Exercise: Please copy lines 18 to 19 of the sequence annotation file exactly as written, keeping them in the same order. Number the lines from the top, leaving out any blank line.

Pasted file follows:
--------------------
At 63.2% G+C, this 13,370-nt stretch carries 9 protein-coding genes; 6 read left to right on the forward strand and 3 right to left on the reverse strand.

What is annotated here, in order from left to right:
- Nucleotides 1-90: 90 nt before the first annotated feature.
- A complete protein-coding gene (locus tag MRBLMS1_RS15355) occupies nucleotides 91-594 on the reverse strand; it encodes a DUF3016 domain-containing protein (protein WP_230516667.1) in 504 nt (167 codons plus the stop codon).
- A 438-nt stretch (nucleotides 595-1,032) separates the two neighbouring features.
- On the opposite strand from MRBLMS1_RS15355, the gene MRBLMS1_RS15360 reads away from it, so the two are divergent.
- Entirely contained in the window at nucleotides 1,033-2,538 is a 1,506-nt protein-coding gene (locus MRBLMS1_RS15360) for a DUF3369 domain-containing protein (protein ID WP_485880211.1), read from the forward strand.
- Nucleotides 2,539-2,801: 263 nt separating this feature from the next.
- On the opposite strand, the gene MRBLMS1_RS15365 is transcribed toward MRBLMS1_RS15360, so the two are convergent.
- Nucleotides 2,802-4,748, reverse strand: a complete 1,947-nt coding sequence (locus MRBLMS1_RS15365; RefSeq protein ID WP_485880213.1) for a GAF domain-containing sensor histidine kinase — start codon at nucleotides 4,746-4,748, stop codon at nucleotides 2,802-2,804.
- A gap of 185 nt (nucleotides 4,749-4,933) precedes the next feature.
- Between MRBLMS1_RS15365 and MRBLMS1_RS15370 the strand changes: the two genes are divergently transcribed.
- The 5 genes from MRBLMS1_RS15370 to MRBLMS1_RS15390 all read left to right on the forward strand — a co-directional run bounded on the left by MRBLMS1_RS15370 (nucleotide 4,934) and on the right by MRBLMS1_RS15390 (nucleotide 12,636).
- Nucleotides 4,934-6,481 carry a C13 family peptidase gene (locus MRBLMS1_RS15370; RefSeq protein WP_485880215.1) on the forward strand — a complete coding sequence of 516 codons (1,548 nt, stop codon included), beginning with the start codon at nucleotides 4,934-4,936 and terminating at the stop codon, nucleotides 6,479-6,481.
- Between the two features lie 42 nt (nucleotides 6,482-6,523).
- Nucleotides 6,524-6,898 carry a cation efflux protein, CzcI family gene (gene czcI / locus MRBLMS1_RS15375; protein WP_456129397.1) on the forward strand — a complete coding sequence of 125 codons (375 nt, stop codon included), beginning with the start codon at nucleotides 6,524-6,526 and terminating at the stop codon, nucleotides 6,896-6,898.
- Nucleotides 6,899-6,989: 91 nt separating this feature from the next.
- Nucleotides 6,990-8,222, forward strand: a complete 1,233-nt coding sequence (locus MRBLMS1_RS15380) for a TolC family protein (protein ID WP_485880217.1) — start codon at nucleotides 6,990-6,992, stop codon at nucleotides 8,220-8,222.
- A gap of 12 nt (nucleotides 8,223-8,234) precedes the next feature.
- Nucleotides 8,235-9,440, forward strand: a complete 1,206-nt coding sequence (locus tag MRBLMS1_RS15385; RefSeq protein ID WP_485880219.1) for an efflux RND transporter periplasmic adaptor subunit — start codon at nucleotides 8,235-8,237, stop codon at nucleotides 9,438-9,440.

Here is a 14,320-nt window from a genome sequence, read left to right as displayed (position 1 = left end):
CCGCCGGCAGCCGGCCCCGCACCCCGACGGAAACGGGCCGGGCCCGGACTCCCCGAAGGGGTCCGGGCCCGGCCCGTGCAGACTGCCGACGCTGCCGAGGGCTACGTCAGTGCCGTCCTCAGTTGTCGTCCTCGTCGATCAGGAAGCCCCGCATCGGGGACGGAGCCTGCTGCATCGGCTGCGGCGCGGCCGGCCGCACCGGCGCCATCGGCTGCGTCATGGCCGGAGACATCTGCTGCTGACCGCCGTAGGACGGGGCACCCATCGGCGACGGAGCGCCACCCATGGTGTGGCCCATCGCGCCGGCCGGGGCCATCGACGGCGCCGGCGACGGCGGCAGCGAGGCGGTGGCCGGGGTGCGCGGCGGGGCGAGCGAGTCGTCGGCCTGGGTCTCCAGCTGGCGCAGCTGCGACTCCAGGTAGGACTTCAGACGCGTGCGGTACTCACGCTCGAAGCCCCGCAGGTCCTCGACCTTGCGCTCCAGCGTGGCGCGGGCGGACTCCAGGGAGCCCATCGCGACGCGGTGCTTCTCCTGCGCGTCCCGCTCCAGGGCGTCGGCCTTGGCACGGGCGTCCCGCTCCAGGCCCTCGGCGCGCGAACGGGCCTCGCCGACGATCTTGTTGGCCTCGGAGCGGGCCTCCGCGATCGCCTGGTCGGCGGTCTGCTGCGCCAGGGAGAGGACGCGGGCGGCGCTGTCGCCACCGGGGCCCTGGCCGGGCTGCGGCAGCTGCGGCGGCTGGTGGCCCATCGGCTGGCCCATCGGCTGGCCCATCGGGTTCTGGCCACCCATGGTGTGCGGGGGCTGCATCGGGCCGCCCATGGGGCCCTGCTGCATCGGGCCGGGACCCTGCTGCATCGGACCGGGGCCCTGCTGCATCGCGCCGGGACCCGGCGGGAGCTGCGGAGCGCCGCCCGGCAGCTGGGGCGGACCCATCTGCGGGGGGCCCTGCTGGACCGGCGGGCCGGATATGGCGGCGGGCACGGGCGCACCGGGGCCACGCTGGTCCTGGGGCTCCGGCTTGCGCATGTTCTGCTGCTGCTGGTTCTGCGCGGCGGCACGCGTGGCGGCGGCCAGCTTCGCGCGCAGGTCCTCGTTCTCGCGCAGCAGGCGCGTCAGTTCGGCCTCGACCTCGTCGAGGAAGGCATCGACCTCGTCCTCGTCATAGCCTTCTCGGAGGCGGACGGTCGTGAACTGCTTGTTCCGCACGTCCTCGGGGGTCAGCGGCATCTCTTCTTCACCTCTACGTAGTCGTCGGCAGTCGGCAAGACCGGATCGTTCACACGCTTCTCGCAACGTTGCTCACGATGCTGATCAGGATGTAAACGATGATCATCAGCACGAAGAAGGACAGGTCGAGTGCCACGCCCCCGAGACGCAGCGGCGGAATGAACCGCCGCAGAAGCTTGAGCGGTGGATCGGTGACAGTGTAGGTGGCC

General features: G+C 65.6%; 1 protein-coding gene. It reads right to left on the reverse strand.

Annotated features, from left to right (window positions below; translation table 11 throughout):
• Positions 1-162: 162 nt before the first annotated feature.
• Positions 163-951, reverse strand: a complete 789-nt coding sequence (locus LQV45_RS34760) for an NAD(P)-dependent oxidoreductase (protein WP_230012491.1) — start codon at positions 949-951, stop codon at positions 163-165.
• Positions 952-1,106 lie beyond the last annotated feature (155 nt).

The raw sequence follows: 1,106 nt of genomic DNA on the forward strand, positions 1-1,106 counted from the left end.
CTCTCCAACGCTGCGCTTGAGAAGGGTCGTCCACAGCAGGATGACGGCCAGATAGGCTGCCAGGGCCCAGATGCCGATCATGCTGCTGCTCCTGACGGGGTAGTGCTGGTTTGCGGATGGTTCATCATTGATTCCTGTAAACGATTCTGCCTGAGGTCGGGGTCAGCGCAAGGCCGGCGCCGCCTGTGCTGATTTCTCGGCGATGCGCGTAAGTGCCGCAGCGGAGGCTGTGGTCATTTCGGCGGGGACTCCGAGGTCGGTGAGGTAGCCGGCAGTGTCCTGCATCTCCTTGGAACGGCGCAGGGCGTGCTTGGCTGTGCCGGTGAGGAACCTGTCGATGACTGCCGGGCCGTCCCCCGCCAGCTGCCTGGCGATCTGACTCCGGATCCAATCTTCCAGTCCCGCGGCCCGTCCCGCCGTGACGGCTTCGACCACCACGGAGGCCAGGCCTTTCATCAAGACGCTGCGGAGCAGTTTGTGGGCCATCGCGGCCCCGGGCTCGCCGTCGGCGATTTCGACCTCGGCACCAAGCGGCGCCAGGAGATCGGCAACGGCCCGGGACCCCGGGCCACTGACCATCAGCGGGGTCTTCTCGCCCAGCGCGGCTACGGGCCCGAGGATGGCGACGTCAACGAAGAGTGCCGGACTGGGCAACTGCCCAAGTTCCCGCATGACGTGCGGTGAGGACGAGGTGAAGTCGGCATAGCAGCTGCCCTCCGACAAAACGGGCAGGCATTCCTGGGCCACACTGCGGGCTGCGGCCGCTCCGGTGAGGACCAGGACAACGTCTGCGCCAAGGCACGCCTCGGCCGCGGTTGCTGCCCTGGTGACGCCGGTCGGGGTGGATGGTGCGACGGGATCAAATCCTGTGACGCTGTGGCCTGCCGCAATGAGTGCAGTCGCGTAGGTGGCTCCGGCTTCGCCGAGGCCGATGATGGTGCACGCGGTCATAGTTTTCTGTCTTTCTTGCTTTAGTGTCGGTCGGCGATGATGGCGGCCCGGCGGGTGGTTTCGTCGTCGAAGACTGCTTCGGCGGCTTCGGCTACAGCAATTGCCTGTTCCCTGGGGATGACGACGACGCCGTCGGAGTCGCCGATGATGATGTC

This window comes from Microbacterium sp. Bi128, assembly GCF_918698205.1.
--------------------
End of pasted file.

- Nucleotides 6,990-8,222, forward strand: a complete 1,233-nt coding sequence (locus MRBLMS1_RS15380) for a TolC family protein (protein ID WP_485880217.1) — start codon at nucleotides 6,990-6,992, stop codon at nucleotides 8,220-8,222.
- A gap of 12 nt (nucleotides 8,223-8,234) precedes the next feature.